This is probably the largest painting I have made to date. At about 75 x 60 cm it is not huge by any means but it is at the outside of my comfort zone with oil painting. This image was based on a small invented landscape I did months ago. The photo – snapped with my iPhone in my studio – unfortunately does not do it much justice.
I am back in South Africa for some time, assisting with the memorial service for my father. Sifting through old boxes of keepsakes, deciding what to keep and what to give or throw away – it feels like I am moving though thick liquid.
Jet lag aside, the strange drifts of sadness and melancholy that sweeps my heart during the day makes me feel strangely alive and desperately tired at the same time. I recall reading about the painter Constable’s sadness after losing his wife. He wrote something like: “All is desolate and dark – still, the darkness is magnificent!”.
Perhaps these are the sort of things one should keep private; act like a ‘grown man’ in the spirit of Rilke’s poem:
But the grown man shudders and is silent. The man who has wandered pathless at night in the mountain-range of his feelings: is silent.
But I keep imagining someone coming across a blog post like this one – much as one finds a message in a bottle on the beach, and finding a strange comfort in it. And the thought of someone being comforted by my experience, gives me comfort too.
Lying awake at 2 am, I think again of Pessoa and his wonderful prose. He wrote:
To shrug off all duties, even those not assigned to us, to repudiate all homes, even those that weren’t ours, to live off vestiges and the ill-defined, in grand purple robes of madness and in imitation laces of dreamed majesties … To be something, anything, that doesn’t feel the weight of the rain outside, nor the anguish of inner emptiness … To wander without thought or soul – sensation without sensation – along mountain roads and through valleys hidden between steep slopes, into the far distance, irrevocably immersed … To be lost in landscapes that are like paintings … A colourful non-being in the distance …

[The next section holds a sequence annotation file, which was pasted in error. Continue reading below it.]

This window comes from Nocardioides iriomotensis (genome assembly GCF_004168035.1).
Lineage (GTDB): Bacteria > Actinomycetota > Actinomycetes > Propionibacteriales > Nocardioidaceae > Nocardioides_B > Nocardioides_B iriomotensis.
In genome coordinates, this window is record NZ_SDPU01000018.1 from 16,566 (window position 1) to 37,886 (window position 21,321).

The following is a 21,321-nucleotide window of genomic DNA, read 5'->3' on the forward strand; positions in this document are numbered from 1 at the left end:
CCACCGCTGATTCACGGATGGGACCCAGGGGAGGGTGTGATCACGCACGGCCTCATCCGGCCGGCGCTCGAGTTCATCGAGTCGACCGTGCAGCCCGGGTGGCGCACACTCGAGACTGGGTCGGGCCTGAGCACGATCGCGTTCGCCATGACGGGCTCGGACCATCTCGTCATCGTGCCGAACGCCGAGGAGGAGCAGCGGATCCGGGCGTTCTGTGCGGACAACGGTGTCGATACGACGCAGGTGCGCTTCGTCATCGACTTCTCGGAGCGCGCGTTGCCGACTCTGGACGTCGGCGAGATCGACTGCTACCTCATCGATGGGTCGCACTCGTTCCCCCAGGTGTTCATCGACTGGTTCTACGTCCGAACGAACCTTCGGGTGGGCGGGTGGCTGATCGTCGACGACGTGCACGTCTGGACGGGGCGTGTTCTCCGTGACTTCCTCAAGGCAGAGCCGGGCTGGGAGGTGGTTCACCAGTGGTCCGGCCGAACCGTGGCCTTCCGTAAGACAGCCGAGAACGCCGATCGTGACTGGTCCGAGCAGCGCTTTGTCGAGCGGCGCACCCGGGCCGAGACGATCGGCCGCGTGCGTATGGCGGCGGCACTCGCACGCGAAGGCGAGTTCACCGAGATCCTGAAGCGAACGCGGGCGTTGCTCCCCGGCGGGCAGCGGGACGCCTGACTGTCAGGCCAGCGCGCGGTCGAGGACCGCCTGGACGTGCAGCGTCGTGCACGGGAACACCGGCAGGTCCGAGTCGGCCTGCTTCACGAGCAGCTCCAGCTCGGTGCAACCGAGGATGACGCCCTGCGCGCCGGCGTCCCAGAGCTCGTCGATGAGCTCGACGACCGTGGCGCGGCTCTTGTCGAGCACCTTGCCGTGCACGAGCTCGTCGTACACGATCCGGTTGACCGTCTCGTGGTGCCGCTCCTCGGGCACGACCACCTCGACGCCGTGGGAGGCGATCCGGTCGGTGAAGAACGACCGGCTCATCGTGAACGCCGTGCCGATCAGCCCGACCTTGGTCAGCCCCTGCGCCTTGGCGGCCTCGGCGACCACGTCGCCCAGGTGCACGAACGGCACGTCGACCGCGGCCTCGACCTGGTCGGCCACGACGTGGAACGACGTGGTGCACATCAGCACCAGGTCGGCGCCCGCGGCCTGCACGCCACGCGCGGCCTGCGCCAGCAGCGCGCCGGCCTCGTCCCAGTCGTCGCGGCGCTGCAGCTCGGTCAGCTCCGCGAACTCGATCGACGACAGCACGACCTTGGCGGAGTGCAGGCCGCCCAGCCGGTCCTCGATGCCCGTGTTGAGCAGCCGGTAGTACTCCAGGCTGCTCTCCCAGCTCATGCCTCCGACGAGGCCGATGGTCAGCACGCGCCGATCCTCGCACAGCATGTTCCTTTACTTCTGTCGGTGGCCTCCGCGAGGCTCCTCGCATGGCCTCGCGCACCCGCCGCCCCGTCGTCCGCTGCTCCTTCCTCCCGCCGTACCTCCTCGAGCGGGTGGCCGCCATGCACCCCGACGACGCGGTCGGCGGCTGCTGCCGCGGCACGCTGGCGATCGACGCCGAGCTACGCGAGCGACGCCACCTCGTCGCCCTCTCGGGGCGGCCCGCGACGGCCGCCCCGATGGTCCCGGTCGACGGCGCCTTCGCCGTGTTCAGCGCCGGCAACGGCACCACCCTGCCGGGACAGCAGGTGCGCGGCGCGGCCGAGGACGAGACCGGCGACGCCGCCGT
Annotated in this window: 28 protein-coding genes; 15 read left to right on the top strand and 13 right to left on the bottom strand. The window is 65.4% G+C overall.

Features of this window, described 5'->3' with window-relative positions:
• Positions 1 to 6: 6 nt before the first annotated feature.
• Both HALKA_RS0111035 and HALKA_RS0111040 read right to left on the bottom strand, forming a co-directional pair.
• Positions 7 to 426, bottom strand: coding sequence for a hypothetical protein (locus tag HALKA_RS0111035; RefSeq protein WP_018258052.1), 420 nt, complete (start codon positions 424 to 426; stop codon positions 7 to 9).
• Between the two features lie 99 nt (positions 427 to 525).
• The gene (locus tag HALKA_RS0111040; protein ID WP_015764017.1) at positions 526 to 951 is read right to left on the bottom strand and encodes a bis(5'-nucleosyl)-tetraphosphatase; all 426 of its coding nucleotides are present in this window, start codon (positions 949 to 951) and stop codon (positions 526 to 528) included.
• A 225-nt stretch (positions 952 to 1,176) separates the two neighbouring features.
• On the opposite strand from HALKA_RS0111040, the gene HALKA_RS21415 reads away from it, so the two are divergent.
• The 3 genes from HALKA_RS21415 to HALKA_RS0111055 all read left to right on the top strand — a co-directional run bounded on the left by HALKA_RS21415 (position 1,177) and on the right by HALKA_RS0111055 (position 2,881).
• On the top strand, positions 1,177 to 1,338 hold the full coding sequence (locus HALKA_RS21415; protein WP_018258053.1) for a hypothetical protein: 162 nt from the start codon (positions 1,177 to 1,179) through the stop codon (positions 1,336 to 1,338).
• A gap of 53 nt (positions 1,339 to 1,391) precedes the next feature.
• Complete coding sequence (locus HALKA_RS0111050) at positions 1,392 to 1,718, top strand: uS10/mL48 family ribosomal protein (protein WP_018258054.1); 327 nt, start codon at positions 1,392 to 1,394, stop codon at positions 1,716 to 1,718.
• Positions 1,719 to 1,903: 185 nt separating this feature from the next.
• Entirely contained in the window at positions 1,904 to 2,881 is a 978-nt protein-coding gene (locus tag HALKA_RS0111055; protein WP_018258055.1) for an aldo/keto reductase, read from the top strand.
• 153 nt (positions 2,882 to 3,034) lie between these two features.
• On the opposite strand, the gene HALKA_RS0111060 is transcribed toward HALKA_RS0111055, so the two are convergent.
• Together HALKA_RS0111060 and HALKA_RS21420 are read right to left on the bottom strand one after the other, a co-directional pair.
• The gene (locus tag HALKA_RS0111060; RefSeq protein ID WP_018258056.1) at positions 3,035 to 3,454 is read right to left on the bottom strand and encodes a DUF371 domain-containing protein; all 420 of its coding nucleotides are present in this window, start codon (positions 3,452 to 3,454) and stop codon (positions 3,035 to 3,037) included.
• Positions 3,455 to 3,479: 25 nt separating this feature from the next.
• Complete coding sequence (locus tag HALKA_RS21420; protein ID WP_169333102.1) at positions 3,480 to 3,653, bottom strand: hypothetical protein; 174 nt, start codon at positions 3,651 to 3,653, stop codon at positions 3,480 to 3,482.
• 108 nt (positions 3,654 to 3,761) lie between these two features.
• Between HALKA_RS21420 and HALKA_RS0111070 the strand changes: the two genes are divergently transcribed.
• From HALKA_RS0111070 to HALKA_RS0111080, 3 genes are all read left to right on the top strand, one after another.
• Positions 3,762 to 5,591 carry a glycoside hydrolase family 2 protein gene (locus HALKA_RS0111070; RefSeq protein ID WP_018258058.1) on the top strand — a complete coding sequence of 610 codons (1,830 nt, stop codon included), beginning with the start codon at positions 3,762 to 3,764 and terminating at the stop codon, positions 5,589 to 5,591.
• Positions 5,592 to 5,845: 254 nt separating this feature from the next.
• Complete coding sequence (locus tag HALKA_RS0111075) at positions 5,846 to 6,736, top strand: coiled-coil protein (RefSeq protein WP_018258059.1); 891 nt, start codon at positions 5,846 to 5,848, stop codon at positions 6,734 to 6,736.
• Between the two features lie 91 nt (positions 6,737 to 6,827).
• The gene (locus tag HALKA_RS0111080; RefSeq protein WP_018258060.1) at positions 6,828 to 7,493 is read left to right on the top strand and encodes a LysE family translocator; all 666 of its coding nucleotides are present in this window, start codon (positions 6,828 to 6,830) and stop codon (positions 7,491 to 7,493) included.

Pessoa, Fernando. The Book of Disquiet (Penguin Modern Classics)
Before my flight to South Africa, I wrote a friend and gallery owner who had invited me to exhibit at his gallery. I told him about the death of my father and asked to postpone our planning for the exhibit.
Wisely, he said not to worry about the practicalities but to focus on getting closure. He also mentioned: “when you return you may find your painting style had changed”. I am thinking that might actually happen.
To get closer to the truth, closer to that strange melody of caution and hesitation that has never left since childhood – if I cannot get that to show in a painting, why bother? What a wonderful opportunity to delve into the heart and love the questions inside.
Thanks for visiting. I hope you are happy and content.